This masterpiece by Albrecht Dürer – The Adoration of the Magi – from 1504 synthesises the evolution of the Germanic black King. Even though today we commonly know one of the Three Kings to be black, this was not always the case. The image of the black Magi first spread through Europe in the 1300s, and had become universally adopted by the 1400s.
There were broad forces at work promoting the iconographic evolution of the Black Magi. One of the first royal families to advance more generally the positive representation of blacks in European art, were members of the Hohenstaufen dynasty. Their remarkable fascination with black people, counting many black Moslems to their own courts, meant that positive incarnations of black figures, saints, and martyrs in art became increasingly legitimized from the 13th century onwards.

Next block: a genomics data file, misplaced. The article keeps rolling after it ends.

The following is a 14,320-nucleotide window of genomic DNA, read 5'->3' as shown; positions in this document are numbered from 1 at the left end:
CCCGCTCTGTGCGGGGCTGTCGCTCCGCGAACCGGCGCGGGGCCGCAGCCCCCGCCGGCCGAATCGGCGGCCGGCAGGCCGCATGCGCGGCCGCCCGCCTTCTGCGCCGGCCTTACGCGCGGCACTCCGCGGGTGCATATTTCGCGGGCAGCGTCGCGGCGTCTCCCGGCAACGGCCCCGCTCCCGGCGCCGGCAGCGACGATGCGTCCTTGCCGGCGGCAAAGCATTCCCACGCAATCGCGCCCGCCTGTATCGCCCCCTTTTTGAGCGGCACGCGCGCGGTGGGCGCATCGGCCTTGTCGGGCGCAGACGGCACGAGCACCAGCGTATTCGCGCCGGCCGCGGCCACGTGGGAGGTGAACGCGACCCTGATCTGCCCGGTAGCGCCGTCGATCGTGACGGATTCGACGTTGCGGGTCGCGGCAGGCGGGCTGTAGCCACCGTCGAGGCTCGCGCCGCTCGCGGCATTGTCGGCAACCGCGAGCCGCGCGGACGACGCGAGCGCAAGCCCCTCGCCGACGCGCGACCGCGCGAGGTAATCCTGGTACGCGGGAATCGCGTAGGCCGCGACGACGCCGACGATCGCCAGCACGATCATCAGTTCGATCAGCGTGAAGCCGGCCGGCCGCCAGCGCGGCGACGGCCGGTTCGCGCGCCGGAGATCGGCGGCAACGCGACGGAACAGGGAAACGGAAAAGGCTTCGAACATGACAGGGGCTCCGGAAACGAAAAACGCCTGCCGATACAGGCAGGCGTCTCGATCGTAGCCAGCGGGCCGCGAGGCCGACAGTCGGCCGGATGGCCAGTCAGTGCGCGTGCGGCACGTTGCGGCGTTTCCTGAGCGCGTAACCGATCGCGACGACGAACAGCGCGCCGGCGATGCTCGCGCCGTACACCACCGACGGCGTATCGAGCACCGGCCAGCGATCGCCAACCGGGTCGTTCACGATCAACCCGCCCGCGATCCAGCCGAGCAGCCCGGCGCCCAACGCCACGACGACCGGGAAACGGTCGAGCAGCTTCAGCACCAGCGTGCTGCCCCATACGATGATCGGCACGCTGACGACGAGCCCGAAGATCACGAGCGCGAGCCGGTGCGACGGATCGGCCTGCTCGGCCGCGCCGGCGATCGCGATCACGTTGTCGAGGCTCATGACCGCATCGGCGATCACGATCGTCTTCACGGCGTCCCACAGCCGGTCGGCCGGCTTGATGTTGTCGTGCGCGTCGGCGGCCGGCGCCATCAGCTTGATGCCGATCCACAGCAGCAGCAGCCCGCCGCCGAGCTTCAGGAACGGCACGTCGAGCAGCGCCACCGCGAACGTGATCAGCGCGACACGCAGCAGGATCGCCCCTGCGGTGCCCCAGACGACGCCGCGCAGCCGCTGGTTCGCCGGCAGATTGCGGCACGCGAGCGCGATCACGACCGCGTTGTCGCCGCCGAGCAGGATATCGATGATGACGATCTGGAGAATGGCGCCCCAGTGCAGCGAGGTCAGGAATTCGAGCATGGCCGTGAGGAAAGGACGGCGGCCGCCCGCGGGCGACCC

In Dürer’s the Adoration of the Magi the black figure is particularly celebrated. As the standing white King, the artist inserted his own profile into the painting. His gaze, in turn, directs us to the vanishing point in the middle of the black Magi’s chest. The black King stands isolated, the entirety of the right third of the painting his own; he becomes a bearing column. This work offers a fascinating mirror to the diffusion and importance of the black King. It highlights the positive side of the story, the curiosity and open mind towards blacks.
Source: Albrecht Dürer, Adoration of the Magi, Galleria degli Uffizi, Florence.